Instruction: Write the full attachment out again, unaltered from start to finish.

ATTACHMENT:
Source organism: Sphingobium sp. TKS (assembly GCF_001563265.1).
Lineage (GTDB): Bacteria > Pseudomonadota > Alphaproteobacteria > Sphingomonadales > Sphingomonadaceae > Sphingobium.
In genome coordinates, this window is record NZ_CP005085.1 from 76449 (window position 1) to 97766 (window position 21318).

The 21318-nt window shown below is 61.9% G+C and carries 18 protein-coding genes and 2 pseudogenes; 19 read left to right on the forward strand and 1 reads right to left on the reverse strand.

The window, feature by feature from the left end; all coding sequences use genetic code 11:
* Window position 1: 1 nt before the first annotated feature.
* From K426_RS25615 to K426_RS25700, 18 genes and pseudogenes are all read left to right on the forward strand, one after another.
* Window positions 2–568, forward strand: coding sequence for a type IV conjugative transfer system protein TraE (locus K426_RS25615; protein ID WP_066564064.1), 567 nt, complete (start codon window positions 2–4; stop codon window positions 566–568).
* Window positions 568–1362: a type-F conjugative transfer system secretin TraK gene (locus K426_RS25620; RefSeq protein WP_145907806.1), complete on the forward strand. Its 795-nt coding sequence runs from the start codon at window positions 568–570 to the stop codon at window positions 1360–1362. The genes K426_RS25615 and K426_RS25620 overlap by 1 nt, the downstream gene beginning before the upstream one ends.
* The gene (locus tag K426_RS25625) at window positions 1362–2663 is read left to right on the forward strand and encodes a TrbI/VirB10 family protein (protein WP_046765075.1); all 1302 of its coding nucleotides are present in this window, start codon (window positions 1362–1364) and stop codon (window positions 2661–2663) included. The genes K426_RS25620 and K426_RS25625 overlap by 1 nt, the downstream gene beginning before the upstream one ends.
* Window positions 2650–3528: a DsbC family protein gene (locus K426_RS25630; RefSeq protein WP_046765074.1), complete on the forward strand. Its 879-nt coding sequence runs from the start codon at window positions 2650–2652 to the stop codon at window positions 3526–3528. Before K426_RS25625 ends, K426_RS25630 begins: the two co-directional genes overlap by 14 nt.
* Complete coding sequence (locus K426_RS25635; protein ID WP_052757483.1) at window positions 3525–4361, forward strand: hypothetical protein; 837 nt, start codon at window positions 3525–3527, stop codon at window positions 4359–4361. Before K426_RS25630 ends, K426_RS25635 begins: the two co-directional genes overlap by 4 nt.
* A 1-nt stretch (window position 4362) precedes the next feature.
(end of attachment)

Source organism: Sphingobium sp. TKS (assembly GCF_001563265.1).
Lineage (GTDB): Bacteria > Pseudomonadota > Alphaproteobacteria > Sphingomonadales > Sphingomonadaceae > Sphingobium.
In genome coordinates, this window is record NZ_CP005085.1 from 76449 (window position 1) to 97766 (window position 21318).

The 21318-nt window shown below is 61.9% G+C and carries 18 protein-coding genes and 2 pseudogenes; 19 read left to right on the forward strand and 1 reads right to left on the reverse strand.

The window, feature by feature from the left end; all coding sequences use genetic code 11:
* Window position 1: 1 nt before the first annotated feature.
* From K426_RS25615 to K426_RS25700, 18 genes and pseudogenes are all read left to right on the forward strand, one after another.
* Window positions 2–568, forward strand: coding sequence for a type IV conjugative transfer system protein TraE (locus K426_RS25615; protein ID WP_066564064.1), 567 nt, complete (start codon window positions 2–4; stop codon window positions 566–568).
* Window positions 568–1362: a type-F conjugative transfer system secretin TraK gene (locus K426_RS25620; RefSeq protein WP_145907806.1), complete on the forward strand. Its 795-nt coding sequence runs from the start codon at window positions 568–570 to the stop codon at window positions 1360–1362. The genes K426_RS25615 and K426_RS25620 overlap by 1 nt, the downstream gene beginning before the upstream one ends.
* The gene (locus tag K426_RS25625) at window positions 1362–2663 is read left to right on the forward strand and encodes a TrbI/VirB10 family protein (protein WP_046765075.1); all 1302 of its coding nucleotides are present in this window, start codon (window positions 1362–1364) and stop codon (window positions 2661–2663) included. The genes K426_RS25620 and K426_RS25625 overlap by 1 nt, the downstream gene beginning before the upstream one ends.
* Window positions 2650–3528: a DsbC family protein gene (locus K426_RS25630; RefSeq protein WP_046765074.1), complete on the forward strand. Its 879-nt coding sequence runs from the start codon at window positions 2650–2652 to the stop codon at window positions 3526–3528. Before K426_RS25625 ends, K426_RS25630 begins: the two co-directional genes overlap by 14 nt.
* Complete coding sequence (locus K426_RS25635; protein ID WP_052757483.1) at window positions 3525–4361, forward strand: hypothetical protein; 837 nt, start codon at window positions 3525–3527, stop codon at window positions 4359–4361. Before K426_RS25630 ends, K426_RS25635 begins: the two co-directional genes overlap by 4 nt.
* A 1-nt stretch (window position 4362) precedes the next feature.